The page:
The Flying Car Speach
First, a rant:
I am a geek in many ways. I own (and have read and as of yesterday have cataloged) the last 20 years of X-Men comics. I’ve been a gamer since my Uncle spent time working on advertisements for Activision games on the Atari 2600. But first and foremost I am a second generation, con-going, fan. And if there’s one thing fandom has taught me it’s that the future is constantly changing.
In the 40’s the future was full of art deco buildings, jet packs and flying cars. In the 80’s it was cyberpunk visions of A.I. creatures and mega corporations. Currently we seem to be leaning towards a post-human, post-singularity Earth.
Now what does this have to do with libraries? We as a profession tend to be entirely focused on present trends and have never quite come to terms with how quickly those trends can shift. By following the professional chatter at the moment you’d get the impression that video games were a recent development and that the biggest fad involving them currently was DDR. Using that as an example we’re either 20 years late or far kinder 5. At that rate I fully expect us to be learning all about Rock Band just in time for the convergence Sandy Duncan is predicting to occur and kill the consoles for good. And we still haven’t even begun to truly discuss games beyond the fact that it puts bodies in chairs.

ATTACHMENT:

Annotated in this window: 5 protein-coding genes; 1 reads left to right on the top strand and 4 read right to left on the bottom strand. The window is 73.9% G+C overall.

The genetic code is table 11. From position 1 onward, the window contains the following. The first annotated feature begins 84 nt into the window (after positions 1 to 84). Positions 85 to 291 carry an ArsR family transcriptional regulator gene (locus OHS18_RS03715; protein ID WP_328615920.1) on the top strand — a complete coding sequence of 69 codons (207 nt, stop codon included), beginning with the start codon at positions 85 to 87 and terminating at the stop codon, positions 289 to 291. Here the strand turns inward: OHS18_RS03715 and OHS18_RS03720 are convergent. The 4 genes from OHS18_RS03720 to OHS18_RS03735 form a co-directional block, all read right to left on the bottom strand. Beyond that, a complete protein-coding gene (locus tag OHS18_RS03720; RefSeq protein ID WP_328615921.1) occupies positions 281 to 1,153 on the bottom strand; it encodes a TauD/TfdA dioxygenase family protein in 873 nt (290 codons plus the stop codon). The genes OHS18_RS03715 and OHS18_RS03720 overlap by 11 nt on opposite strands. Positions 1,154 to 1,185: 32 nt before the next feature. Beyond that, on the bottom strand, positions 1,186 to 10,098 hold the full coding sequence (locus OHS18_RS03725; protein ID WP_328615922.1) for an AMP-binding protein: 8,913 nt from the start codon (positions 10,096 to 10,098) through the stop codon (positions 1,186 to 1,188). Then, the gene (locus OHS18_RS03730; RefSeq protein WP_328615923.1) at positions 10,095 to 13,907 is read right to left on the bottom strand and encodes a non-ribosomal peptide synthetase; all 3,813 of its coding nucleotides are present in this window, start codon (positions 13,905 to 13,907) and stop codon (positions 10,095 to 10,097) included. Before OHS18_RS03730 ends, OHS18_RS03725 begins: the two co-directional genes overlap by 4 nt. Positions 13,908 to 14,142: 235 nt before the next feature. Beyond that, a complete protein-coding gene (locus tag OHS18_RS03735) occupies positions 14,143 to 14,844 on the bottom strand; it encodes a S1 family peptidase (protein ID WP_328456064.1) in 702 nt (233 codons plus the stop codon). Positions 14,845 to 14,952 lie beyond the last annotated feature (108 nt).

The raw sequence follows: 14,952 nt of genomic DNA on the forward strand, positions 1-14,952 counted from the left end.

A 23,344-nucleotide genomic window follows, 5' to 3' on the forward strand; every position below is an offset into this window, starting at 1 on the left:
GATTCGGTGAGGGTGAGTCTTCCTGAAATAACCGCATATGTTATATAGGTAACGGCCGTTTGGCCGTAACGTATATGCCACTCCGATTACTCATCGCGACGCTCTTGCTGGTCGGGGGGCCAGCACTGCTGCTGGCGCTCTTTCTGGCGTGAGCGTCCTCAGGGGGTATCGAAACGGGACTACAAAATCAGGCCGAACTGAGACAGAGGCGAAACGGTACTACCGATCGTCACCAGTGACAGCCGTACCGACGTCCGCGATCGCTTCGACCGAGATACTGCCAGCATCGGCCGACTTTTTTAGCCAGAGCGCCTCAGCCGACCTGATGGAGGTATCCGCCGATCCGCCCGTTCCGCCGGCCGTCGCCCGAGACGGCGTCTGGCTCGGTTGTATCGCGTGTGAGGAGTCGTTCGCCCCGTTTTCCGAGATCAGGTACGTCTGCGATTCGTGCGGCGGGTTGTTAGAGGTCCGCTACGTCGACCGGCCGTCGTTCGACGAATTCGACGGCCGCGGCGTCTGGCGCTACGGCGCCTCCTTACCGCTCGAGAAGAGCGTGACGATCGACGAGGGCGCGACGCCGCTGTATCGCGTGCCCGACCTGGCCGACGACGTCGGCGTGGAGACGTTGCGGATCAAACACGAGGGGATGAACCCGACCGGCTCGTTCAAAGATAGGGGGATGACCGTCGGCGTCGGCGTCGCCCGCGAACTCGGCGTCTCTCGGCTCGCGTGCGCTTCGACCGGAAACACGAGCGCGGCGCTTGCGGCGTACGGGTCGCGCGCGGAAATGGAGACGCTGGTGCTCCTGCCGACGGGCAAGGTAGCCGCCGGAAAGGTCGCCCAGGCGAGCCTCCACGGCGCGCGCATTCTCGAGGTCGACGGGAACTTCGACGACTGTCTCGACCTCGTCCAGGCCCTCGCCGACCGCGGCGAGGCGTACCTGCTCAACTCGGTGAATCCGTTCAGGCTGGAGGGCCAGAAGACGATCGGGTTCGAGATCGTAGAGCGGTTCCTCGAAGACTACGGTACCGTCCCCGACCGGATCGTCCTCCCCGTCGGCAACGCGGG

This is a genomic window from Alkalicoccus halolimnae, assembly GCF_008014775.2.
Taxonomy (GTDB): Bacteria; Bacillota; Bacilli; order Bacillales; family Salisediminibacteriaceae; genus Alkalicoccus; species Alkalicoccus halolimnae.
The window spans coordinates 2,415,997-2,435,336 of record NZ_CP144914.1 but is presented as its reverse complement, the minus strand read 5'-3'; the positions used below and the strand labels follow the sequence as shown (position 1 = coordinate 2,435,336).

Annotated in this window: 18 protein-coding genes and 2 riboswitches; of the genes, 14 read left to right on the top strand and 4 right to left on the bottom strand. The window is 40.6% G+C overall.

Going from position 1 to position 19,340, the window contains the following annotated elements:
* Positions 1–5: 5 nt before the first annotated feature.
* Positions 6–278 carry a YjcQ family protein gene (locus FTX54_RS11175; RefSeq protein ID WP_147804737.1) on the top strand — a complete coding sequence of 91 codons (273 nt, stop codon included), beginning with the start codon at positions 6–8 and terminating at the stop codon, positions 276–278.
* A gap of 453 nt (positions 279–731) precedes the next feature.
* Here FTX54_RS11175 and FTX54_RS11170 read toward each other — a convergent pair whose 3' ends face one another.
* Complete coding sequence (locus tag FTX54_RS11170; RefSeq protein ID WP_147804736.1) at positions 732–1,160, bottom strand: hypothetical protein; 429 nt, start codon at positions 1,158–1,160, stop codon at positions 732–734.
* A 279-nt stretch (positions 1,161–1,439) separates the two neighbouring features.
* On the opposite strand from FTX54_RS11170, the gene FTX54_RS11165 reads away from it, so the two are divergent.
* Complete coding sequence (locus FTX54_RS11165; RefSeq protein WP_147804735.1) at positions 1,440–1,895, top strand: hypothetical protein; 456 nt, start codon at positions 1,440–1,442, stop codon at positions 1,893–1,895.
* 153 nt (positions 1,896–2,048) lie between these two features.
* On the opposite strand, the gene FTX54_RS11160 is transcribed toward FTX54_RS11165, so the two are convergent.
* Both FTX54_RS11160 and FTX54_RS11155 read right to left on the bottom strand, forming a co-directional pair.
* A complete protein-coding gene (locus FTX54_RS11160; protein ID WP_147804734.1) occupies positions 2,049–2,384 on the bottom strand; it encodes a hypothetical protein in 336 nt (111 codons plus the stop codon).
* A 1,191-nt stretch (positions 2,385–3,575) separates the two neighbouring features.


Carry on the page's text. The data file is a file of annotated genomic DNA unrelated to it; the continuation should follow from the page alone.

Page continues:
This lack of foresight covers all aspects of the field. Catalogers are still debating controlled vocabularies while patrons have tagged all our materials in far more meaningful ways than we could ever manage on our own, and in far less time to boot. We’re still devising closed databases while musicians are finding feasible models for releasing their goods for free. And personally I still don’t see what Second Life has to contribute at the moment, although I can foresee its descendants becoming a little more interesting.
Which brings me back to my main point. We as a profession need to improve our ability to predict the future, and right now I mostly see us struggling to understand the present. And that’s understandable, it’s a strange world after all, but it will only get stranger and we have to be prepared for it. Otherwise we’re going to arrive in a totally alien future still wondering what happened to our flying cars.